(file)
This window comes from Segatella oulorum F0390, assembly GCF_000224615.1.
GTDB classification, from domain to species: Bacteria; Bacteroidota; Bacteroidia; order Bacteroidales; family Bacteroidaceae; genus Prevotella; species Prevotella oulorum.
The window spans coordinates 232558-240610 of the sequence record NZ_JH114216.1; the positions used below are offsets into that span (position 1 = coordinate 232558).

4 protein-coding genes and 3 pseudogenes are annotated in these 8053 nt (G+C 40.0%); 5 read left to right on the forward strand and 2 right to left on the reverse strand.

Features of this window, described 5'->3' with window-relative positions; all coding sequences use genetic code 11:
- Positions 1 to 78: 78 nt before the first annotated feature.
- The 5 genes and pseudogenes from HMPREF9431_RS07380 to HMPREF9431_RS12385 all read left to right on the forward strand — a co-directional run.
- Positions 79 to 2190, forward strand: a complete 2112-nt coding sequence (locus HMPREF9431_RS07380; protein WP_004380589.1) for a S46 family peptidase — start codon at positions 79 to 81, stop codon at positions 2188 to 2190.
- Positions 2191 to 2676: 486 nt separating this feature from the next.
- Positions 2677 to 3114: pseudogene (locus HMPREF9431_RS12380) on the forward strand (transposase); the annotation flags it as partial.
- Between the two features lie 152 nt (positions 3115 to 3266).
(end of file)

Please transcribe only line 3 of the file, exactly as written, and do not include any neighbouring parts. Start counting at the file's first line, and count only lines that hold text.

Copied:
The window spans coordinates 232558-240610 of the sequence record NZ_JH114216.1; the positions used below are offsets into that span (position 1 = coordinate 232558).